The company has already demonstrated that its ingredient can be used in a range of food and beverage products, including functional foods, beverages, baked and snack foods, dairy products, confectionaries, and cereals.
“Achieving FDA GRAS status for Lutemax 2020 has marked not only a landmark achievement, but also the outcome of years of science, dedication and hard work put forth by OmniActive,” said Dr Jayant Deshpande, OmniActive chief technical officer.
“Currently, a vast majority of lutein-based products on the market contain very low levels of zeaxanthin. Lutemax 2020 is the only ingredient that delivers a complete source of both lutein and zeaxanthin isomers in significantly higher concentrations, for convenient and more beneficial nutrient availability to the eyes.”
Lutein and zeaxanthin in the eye
The macula is a yellow spot of about five millimeters diameter on the retina. As we age, levels of the pigments in the macula decrease naturally, thereby increasing the risk of AMD. The yellow color is due to the content of the carotenoids lutein and zeaxanthin, which we derive from the diet.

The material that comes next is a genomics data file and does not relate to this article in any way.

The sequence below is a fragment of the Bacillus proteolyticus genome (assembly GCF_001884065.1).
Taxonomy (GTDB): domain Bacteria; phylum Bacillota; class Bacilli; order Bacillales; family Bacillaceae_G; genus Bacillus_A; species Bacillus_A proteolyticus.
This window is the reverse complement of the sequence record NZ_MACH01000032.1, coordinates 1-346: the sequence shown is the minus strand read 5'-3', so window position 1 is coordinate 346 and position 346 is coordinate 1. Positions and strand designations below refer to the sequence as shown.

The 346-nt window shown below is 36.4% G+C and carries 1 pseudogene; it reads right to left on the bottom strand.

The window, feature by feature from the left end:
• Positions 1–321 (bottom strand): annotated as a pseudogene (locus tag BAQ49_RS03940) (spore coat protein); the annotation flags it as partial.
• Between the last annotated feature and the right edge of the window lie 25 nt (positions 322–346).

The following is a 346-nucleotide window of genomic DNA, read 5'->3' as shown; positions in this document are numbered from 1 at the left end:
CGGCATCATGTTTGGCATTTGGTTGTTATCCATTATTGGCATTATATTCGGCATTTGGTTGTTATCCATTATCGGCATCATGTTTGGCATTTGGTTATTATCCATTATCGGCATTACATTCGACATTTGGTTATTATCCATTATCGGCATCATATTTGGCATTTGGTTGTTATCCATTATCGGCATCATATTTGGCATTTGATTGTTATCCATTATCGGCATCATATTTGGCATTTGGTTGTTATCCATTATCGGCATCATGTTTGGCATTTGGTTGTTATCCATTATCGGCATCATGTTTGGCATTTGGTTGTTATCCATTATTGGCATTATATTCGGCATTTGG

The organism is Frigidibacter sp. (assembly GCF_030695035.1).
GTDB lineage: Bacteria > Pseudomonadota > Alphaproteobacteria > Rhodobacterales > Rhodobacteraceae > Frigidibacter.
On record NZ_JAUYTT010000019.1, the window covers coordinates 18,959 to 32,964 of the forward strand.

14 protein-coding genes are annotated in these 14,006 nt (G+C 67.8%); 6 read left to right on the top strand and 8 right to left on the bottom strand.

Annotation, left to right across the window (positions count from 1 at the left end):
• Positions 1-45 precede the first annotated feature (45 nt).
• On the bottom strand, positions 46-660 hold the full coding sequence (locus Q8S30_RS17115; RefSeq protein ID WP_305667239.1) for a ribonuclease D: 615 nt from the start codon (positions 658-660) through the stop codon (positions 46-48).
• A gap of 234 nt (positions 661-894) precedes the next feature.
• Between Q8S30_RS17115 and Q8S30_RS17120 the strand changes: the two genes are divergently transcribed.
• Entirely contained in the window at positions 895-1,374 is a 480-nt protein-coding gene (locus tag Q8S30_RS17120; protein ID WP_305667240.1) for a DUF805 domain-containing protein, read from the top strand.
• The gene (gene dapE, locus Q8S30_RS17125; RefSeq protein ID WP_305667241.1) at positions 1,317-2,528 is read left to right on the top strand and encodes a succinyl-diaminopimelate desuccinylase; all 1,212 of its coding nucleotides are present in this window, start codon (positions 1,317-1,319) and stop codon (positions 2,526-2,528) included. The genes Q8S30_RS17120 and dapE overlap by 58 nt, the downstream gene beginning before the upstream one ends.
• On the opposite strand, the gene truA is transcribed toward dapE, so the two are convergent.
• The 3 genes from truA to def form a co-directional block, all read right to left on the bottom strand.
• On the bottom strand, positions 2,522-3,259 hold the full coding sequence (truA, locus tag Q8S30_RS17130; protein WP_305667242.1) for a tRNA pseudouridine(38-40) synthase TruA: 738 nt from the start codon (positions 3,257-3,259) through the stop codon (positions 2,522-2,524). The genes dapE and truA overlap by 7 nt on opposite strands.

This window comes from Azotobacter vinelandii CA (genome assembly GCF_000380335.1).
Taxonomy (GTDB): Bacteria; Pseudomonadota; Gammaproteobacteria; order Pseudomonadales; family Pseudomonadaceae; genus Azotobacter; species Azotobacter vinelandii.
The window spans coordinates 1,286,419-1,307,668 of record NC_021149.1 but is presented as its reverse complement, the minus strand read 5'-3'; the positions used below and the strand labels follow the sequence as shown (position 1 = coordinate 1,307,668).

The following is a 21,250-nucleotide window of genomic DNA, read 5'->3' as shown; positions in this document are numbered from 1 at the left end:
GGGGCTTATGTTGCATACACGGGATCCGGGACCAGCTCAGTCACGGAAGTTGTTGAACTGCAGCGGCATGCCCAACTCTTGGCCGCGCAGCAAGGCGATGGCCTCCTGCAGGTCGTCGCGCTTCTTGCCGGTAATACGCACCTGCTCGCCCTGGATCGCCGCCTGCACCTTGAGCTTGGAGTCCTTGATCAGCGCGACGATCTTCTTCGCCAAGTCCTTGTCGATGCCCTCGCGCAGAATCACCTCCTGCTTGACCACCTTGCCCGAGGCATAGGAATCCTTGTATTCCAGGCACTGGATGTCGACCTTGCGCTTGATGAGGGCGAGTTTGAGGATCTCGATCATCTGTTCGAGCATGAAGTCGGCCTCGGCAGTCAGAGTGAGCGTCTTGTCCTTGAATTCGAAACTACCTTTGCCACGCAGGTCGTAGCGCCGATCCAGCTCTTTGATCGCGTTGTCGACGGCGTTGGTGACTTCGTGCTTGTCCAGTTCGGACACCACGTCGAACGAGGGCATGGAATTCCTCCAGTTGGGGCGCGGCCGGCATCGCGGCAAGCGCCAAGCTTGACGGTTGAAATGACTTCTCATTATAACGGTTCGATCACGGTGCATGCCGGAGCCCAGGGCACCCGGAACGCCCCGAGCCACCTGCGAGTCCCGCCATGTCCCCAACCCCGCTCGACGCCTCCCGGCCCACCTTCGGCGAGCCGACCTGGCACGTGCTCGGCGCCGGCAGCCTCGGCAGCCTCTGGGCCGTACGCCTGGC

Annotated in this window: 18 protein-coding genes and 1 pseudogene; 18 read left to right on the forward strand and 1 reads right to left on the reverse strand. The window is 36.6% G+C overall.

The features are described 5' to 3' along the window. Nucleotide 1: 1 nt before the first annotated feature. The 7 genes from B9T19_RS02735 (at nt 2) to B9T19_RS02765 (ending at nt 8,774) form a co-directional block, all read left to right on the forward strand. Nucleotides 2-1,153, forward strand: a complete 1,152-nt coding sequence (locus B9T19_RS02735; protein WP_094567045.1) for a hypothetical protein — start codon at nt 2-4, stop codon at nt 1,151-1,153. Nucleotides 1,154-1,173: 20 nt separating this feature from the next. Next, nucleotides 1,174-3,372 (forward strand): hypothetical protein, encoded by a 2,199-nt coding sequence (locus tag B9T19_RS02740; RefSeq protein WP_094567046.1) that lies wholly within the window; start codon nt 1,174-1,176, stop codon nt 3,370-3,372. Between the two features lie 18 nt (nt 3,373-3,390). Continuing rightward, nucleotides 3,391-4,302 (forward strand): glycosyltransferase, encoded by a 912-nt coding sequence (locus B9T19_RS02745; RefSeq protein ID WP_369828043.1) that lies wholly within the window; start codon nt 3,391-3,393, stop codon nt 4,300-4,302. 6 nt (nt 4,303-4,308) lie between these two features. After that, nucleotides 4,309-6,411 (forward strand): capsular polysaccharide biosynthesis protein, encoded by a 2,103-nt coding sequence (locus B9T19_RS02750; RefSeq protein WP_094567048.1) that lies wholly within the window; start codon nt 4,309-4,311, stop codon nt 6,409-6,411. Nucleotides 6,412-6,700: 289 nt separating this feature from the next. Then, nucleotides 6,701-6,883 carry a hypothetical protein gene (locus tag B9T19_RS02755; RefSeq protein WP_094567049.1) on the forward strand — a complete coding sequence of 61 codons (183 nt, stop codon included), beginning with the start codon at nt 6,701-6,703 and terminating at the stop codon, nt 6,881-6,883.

These compounds are the only carotenoids capable of filtering the harmful blue light than can damage cells in the eye, the rods and the cones.
A thin macular pigment can allow the blue light through and destroy the cells. Maintaining high levels of both carotenoids, and therefore the macular pigment, is a valid approach to maintaining eye health and reducing the risk of AMD.
In 1994, Dr Johanna Seddon and her co-workers at Harvard University reported a link between the intake of carotenoid-rich food, particularly dark green leafy vegetables like spinach, and a significant reduction in AMD (JAMA, Vol. 272, pp. 1413-1420).
Since then scores of studies have come out supporting the benefits, and elucidating the mechanisms involved.